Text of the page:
Kokomo Tribune

For quite a long time, a state ban stopping the creation of syringe exchanges stymied public health efforts in the name of not enabling addicts. And two years ago, the situation deteriorated to the point where cheap moralizing could no longer withstand proven medical evidence.

Now that the law has changed, Hoosier officials across the state must decide their next course of action.

Last year, a bill allowing counties to create needle exchange programs — without a go-ahead from state government — passed into law. Tribune reporter George Myers broke the news the Howard County Health Department was preparing for the potential adoption of a local syringe exchange. The need to take the issue of disease spread through dirty needle use should be obvious to everyone in the state.

The dangers of an HIV outbreak, like the one in southern Indiana in 2015, and a widespread hepatitis C epidemic are being compounded by the nationwide heroin scourge. The lack of available options for addicts to exchange dirty needles for clean ones only serves to exacerbate the situation and create more problems where we already have more than enough.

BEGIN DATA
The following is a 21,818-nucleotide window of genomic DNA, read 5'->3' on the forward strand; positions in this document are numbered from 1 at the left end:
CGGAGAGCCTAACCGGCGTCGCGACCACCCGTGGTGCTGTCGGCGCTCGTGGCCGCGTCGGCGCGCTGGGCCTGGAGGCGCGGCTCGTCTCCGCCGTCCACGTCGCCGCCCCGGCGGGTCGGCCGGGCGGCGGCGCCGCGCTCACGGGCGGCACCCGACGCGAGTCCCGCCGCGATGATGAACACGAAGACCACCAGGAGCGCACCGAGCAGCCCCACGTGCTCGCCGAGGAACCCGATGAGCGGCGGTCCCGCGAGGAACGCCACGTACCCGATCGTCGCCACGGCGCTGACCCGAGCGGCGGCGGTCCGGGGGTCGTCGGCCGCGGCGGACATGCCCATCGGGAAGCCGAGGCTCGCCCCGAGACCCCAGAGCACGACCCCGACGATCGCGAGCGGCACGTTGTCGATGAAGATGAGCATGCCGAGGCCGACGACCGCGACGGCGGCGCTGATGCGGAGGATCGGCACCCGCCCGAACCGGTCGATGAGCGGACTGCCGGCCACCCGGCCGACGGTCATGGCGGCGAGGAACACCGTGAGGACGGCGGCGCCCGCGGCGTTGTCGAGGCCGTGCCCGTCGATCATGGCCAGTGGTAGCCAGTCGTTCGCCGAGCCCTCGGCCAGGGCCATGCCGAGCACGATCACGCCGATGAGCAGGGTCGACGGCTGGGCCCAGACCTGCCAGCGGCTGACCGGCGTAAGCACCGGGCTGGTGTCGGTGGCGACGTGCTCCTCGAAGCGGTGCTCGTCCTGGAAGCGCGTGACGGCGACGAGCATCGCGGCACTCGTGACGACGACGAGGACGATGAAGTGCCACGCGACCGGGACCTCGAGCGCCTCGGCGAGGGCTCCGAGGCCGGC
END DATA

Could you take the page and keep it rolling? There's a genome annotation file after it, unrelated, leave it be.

Foot-dragging by elected officials on the local, state and national stage will only make things worse. The syringe-exchange bill passed last year was part of Gov. Eric Holcomb’s agenda to combat opioid abuse.

But that mustn’t be the end.

State Sens. Jim Merritt, R-Indianapolis, and Ed Charbonneau, R-Valparaiso, have proposed Senate Bill 139 in the current legislative session. It requires county coroners to do the following if they suspect an overdose as the cause of death: Test certain bodily fluids for the presence of drugs, report those tests to the Indiana State Department of Health, and include notice of death with related information to the controlled substances involved, if any.

Opioid overdose deaths are an issue in every state in the country and swift action is needed. Sharing data in a streamlined way should be the first order of business. This sort of information will be key, as local and state jurisdictions struggle to confront it head-on.

This isn’t a fight we asked for, but it’s one we must take on with clear eyes and correct information. We don’t really have another option here.